Dating of the text. Edward G. Structure and contents. Following indications in the original text for the English translation, Ali Kuli Khan and Shoghi Effendi, not inappropriately, divided the text into two parts KI , part 1, pp. Biblical distortion was, he said, only limited to a few specific instances KI , pp.

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This is the first time these texts have been published since their original publication. The Iqan also served to heighten the adventist fervor current in the Babi community, in anticipation of the advent of a messianic figure foretold by the Bab.

Ahang Rabbani. Briefly, the initial revelation of the Iqan was occasioned by questions posed by the Bab's maternal uncle, Haji Mirza Sayyid Muhammad, on a visit to the holy shrines in Karbala in the Islamic year , or possibly in A. The precise date of this visit will be discussed below. See Denis MacEoin. The questions posed by the Bab's uncle may be summarized as follows: 1 The Day of Resurrection: Will it be corporeal? How will the just be recompensed and the wicked dealt with?

These questions typified the paradox precipitated by the advent of the Bab: the apparent contradiction between a realized eschaton prophecy fulfillment and unrealized popular expectations. Because the Iqan was revealed in direct response to these questions, the book was first known as the Treatise for the Uncle Risala-yi Khal.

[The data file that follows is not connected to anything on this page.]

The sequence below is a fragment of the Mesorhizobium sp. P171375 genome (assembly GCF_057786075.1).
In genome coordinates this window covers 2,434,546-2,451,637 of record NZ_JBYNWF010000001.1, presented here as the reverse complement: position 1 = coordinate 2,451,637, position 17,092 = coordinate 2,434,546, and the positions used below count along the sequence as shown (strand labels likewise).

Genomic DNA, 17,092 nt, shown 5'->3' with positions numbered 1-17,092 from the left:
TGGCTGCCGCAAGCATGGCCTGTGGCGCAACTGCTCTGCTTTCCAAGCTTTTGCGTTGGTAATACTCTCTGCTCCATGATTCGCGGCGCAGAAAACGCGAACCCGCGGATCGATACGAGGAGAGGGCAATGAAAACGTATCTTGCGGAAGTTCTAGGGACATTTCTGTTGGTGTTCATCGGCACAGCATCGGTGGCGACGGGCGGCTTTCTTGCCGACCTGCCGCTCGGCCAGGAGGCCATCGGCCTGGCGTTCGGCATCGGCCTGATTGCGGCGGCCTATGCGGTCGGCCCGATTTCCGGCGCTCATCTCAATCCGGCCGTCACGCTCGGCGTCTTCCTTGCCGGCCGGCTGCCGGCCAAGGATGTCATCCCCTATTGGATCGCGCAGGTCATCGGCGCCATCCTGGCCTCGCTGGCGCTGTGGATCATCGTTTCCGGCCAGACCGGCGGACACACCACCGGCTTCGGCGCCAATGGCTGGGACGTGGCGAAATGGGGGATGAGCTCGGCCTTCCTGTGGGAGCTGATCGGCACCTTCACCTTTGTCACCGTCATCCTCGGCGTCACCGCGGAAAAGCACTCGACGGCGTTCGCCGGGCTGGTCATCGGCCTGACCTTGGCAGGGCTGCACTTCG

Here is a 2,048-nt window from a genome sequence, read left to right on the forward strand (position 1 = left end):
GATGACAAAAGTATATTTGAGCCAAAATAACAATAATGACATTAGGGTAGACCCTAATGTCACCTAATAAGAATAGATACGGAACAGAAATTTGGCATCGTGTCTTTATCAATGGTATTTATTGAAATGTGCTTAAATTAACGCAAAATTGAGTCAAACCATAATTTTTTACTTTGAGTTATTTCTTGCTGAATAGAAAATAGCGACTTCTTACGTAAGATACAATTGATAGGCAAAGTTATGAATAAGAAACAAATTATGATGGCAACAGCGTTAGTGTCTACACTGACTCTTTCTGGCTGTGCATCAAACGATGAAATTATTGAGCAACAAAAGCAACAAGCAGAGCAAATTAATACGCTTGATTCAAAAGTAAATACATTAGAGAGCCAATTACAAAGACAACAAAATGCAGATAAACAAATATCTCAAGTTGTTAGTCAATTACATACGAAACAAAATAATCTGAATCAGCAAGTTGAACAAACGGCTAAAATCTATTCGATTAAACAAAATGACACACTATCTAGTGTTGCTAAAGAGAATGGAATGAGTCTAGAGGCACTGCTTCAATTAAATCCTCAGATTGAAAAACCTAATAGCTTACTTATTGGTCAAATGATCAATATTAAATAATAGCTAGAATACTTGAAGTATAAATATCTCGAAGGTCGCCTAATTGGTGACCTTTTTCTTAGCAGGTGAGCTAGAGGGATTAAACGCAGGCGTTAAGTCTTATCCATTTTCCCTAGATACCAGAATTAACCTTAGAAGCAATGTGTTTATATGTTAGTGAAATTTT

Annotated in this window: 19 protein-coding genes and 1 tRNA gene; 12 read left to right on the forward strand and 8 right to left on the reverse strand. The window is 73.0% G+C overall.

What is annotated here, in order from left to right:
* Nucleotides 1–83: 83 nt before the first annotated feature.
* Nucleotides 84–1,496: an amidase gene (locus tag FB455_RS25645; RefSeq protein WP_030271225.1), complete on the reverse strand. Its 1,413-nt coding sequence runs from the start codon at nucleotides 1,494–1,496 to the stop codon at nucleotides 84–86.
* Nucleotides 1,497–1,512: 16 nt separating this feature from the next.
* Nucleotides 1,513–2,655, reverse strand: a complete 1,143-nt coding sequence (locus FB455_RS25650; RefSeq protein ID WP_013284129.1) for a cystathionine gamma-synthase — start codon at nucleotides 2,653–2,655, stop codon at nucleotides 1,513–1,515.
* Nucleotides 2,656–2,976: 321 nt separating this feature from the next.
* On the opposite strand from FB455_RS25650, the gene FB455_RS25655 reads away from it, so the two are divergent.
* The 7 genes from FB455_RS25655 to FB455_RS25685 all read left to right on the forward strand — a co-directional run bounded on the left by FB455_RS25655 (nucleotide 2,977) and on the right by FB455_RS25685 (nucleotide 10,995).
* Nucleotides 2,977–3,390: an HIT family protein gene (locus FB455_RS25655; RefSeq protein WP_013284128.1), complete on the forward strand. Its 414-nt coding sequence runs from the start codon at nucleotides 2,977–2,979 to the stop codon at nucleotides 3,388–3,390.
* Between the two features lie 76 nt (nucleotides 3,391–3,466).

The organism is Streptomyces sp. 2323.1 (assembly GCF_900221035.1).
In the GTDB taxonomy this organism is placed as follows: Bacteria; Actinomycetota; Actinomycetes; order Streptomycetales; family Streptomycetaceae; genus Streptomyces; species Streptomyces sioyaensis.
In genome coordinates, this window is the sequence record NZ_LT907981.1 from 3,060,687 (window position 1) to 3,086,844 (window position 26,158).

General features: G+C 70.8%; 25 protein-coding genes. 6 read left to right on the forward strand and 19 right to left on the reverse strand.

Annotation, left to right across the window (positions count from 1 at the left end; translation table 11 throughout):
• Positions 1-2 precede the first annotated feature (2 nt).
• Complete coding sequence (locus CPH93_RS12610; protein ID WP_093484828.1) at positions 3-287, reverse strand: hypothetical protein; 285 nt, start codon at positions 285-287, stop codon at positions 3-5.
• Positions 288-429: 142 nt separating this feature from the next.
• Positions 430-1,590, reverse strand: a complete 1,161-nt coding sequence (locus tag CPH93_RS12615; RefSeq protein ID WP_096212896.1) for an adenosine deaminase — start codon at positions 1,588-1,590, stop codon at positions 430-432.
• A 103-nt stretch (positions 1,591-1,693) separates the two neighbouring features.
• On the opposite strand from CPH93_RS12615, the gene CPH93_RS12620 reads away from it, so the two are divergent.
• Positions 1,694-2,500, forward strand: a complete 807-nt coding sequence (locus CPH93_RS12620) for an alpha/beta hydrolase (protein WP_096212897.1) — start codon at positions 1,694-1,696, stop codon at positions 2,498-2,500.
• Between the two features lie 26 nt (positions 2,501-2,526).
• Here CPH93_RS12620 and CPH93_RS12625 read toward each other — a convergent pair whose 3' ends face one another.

The izafa Arabic: idafa is a construct--an enclitic to be precise--used for possessive, partitive, and descriptive purposes. He then uses both symbol and referent together, bound grammatically by the Persian construct, to reinforce his exegesis.

Know thou, that upon whatever hearts the bountiful showers of mercy, raining from the 'heaven' of divine Revelation, have fallen, the earth of those hearts hath verily been changed into the earth of divine knowledge and wisdom. What myrtles of unity hath the soil of their hearts produced! What blossoms of true knowledge and wisdom hath their illumined bosoms yielded! Thus hath He said: 'On the day when the earth shall be changed into another earth' [Q.

Here, eschatological "earth"--in a variant saying of Jesus--has come to signify knowledge and understanding and, generally, the capacity of the human heart to become angelic. Qur'anic Exegesis in the Kitab-i Iqan:. The danger in treating literal verse symbolically is a tendency to disregard the literal authority of the text, thus leading to antinomianism.

Tradition has frequently ignored the opacity of figurative or "ambiguous" verses, and has succumbed to literalist entrapments. The reader is led to understand that such oblique language, even if unmarked for figuration, is entailed in the eschatological symbolism of the Minor Apocalypse of Matthew 24 and in the fantastic and surreal apocalyptic imagery of the Qur'an.

Such non-transparent texts, which are in some sense "dark," may be intertextually interpreted in light of openly metaphorical texts. One example of a rhetorical-style argument is appeal to absurdity. This kind of demonstration points to a logical or phenomenological implausibility were a literal reading of a given text allowed.

Following this, the case is made for a figurative reading. The test for absurdity is an attested procedure of Islamic rhetoric, as instanced in the definition of figuration majaz formulated by the rhetorician Ibn Rashiq d.

Heinrichs, Hand of the Northwind, Here, the figurative reading of a verse must not lead to absurdity. Nor should a literal reading. Such an interpretive move often involves the verdict of absurdity after having overruled the surface meaning of anthropomorphisms in scripture. And now, be fair in thy judgment.